Issue: June 7, 2004
My wife had a rather good crop of grass (type unknown) under a large white fruiting mulberry tree. Sometime after the fruit fell from the tree, the grass died. She blames the mulberry fruit. I maintain the culprit was the shade. Who is right? I believe the watering was properly maintained.
Without seeing the tree and the amount of fruit produced and dropped to the ground, I cannot give a definitive answer. However, this is a good question for explaining several factors important in growing trees in New Mexico. I will take advantage of this.
The first point is that trees and grass are usually not found growing together. In forests, the trees predominate because they shade the grass. In landscapes, as trees grow the shade increases and any grass in the shaded area declines or dies. For that reason, we recommend planting trees in a tree/shrub/groundcover area away from the lawn.
Recently I spoke to a county agent in New Mexico about a similar problem. A gardener in his county has a tree and lawn in the same area. The grass is a native grass adapted to low water conditions, and the tree is a hybrid willow that supposedly is more water efficient than other willows. The result is a lawn that once looked okay but now has dead spots. A final piece of information from the county agent was that the landscape was on a rocky site with a thin layer of "top soil" added. He was convinced that in this situation the problem was competition for water in the shallow soil. I agree. A shallow rooted hybrid willow can compete with a native grass for both water and light. In this case, the tree was winning. However, this fast-growing tree will not survive long in this environment. Over the long run, the grass will probably prevail.
Although you think water is not the problem in this case, it should be considered. Under-watering or over-watering are common problems in New Mexico, and other readers should consider water issues. In general, grass is the better competitor for water compared to trees. However, the competition for water is often a problem, especially if the soil is shallow in the landscape. How deep is the soil in your landscape, and how deeply is it irrigated when you water? The mulberry tree is an efficient competitor for water, so it may be competition for both light and water that caused your problem. The mulberry tree, when in leaf, sheds water to the treeās drip line. Under the tree canopy, the soil is dry and there is relatively little light. Could this combination of factors be the source of the problem?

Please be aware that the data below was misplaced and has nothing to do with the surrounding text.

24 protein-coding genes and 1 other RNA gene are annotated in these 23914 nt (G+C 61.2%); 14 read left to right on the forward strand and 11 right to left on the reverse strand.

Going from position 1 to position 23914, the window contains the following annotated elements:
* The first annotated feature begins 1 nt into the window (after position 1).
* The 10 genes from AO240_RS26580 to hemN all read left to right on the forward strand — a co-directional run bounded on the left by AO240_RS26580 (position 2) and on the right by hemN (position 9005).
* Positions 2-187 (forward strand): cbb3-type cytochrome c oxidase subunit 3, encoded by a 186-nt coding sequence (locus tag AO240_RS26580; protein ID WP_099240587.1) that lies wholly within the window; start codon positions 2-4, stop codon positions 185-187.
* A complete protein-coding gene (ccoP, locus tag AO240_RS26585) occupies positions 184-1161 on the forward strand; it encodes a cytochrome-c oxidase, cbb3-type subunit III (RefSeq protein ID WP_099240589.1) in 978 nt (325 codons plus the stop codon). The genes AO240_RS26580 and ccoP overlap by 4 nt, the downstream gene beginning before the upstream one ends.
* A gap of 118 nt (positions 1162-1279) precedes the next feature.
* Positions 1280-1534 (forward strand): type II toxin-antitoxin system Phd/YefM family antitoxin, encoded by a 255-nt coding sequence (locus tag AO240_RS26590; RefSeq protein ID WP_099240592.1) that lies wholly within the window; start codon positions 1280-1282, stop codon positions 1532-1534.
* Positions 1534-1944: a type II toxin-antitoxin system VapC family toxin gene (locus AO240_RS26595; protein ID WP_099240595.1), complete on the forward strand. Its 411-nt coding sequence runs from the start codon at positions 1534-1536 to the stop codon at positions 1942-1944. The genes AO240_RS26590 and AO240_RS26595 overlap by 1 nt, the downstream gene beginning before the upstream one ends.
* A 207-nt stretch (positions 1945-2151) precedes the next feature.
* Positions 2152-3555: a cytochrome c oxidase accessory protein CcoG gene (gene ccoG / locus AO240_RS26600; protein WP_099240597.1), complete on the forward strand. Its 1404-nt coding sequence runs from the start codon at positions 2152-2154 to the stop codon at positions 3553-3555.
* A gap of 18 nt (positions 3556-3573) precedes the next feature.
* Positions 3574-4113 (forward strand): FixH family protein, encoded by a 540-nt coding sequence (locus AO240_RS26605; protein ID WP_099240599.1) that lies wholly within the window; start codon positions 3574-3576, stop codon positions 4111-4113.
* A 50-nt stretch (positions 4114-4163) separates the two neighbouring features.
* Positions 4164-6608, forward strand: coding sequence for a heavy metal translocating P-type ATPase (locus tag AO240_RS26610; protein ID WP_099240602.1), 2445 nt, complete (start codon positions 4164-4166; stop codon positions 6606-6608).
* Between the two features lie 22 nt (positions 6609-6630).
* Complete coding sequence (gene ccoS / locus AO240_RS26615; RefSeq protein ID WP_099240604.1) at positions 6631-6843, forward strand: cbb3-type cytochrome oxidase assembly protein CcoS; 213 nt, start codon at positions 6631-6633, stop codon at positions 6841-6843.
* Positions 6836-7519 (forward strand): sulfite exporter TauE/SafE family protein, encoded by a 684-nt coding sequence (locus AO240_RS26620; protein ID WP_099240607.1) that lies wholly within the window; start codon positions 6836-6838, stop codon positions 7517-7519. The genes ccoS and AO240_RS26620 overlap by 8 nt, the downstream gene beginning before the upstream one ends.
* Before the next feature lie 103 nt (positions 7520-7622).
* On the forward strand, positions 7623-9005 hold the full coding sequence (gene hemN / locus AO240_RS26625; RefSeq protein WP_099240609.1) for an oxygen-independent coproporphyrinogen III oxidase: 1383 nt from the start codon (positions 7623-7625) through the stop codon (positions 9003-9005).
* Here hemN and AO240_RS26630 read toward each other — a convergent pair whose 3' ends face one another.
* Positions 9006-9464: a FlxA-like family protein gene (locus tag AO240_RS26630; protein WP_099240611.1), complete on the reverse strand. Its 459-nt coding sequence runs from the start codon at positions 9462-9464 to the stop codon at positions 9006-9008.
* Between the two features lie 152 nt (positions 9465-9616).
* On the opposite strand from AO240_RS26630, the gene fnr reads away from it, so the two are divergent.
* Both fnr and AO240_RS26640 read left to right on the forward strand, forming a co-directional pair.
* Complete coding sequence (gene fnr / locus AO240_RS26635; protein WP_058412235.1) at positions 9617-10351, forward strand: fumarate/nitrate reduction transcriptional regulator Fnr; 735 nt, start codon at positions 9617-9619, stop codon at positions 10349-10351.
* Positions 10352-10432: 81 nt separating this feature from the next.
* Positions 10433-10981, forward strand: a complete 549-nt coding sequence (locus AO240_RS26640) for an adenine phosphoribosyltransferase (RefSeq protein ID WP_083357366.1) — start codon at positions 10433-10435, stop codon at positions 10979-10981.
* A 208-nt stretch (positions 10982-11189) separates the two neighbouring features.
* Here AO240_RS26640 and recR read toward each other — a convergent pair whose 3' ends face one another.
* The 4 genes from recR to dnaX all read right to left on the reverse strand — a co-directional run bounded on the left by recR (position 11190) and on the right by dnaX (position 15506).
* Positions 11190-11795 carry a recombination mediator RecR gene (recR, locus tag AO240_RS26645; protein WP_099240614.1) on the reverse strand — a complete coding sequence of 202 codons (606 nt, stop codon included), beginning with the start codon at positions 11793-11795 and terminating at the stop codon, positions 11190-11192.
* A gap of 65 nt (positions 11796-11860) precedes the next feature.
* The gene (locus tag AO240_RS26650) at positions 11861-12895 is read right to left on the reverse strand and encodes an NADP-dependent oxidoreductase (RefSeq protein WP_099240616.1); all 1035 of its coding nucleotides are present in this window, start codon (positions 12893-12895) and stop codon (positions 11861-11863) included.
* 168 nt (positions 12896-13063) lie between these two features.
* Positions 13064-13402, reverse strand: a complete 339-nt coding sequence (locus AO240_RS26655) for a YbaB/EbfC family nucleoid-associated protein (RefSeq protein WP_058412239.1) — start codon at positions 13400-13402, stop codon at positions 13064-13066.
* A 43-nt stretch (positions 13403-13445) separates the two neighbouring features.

Finally, it is possible that the fruit caused the problem. If the fruit was produced in sufficient quantities that it covered the grass when it fell, it could have blocked the little light reaching the grass. The sugars from the fruit could have fed the microorganisms in the soil allowing a "bloom" of fungi and bacteria. If there were sufficient pathogenic fungi in the soil, this could have resulted in disease in the grass. However, the sugars would have benefited the beneficial fungi as well as the pathogenic fungi, so this would require the right conditions to cause problems. You can collect a sample from the border of the grass (where the dying grass meets the living grass), and take the sample to your local NMSU County Extension Service agent to determine if a disease was the problem. If necessary, the county agent can send the sample to the NMSU Extension Plant Pathologist to identify the organisms causing problems and recommend treatment.
I think that light and water competition are the most likely candidates for causing the problem, but without seeing the situation, the effect of the fruit must also be considered.back to top
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9301 Indian School Road, NE, Suite 112
Albuquerque, NM 87112
Curtis W. Smith, Ph.D., is an Extension Horticulture Specialist with New Mexico State University's Cooperative Extension Service. New Mexico State University is an equal opportunity/affirmative action employer and educator.